Manchester isn’t just durable, it’s adaptable, too. It can be planted almost anywhere from the northernmost to the southernmost point of the country and has excellent field holding ability to give growers harvest window flexibility. If growers want to delay harvest for prices to improve, the fruit can stay on the plant for up to two weeks without over-ripening. 

“In 2021, approximately 34,000 hectares (84,016 acres) of Manchester watermelons were planted in Brazil,” Schiavon said. “We grow watermelons every day of the year. If you’re harvesting in one part of the country, you’re planting in another. Watermelon is so popular in Brazil because everyone – regardless of background or geography – eats it.” 

Protect Quality with Authenticity 

Due to high demand for Manchester seed, sometimes that demand surpasses the supply available. Over the past few years, some have taken advantage of these facts and sold counterfeit Manchester seed, leaving growers with inferior crops and retailers and consumers dissatisfied.  

“We are increasing our production every year because we know growers want it,” Schiavon said. “Today people are selling these F2 varieties from saved Manchester seed, and those seeds don’t come with the same quality, health testing, or support growers receive with real Syngenta F1 seed.” 

The risk for growers who plant saved seed are numerous – and counterfeit sellers don’t tell their buyers it’s saved seed. Growers could plant a product they thought was authentic, only to have problems with disease, yield, and internal defects down the road. 

“Each time saved seed is used, the quality of the crop decreases and you see segregation whereby fruit will start to look like one or the other parent,” Doughtie said. “Furthermore, because the people who are saving and re-selling seed aren’t as stringent as Syngenta is for seed health testing and seed storage, it’s easy for seed health concerns to arise. Major diseases such as Bacterial Fruit Blotch and Gummy Stem Blight can develop on the seeds without the grower’s knowledge, resulting in quarantines on production fields, lost crops, and ultimately lost income.”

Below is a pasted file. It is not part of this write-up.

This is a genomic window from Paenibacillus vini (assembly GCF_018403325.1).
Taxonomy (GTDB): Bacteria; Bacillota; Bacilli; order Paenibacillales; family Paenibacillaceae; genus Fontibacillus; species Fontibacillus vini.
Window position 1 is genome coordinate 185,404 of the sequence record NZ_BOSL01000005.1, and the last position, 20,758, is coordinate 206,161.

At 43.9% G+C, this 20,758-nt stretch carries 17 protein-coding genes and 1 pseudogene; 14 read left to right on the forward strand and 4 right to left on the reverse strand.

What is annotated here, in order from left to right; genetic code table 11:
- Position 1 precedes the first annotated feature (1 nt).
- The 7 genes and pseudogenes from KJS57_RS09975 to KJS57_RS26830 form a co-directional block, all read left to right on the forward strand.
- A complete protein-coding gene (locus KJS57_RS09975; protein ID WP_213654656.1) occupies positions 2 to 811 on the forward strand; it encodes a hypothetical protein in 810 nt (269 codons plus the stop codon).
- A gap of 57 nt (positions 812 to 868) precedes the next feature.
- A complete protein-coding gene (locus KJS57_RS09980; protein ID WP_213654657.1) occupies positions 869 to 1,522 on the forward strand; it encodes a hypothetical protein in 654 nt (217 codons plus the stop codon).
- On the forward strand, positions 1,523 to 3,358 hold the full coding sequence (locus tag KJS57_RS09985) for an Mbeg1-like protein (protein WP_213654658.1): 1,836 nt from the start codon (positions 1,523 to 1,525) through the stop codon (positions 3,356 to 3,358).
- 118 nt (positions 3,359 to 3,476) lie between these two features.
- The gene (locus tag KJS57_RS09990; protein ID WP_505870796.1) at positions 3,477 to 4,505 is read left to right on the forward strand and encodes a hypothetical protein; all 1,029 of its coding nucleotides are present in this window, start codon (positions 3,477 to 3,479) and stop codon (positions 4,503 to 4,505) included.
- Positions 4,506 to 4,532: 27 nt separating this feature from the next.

Saved seeds represent significant quality risks to growers because of reduced marketable yield, and retail and consumer dissatisfaction with a subpar product.  

“The idea to guarantee authenticity for true Manchester growers came from an awareness of these risks,” Schiavon said. “It will be carried out through every step of the value chain, as well. This will provide growers with a competitive advantage in the market when they sell their watermelons because retailers and consumers love Manchester and understand the quality of the product.” 

“Retailers and consumers know Manchester for its quality. Seeing a sticker that says, ‘yes, this is a Manchester watermelon,’ will provide them with confidence in their purchase decisions,” he added. 

When growers buy seed, they will receive a sticker of authenticity to apply to each harvested fruit. The sticker guarantees retailers and consumers that the product they’re purchasing is backed by Syngenta genetics and quality control. For growers, they can also have peace-of-mind that comes from working with a qualified Syngenta agronomist to advise them on production techniques throughout the year. 

ⓒ 2022 Syngenta. Some or all of the varieties may be protected under one or more of the following: Plant Variety Protection, United States Plant Patents and/or Utility Patents and may not be propagated or reproduced without authorization.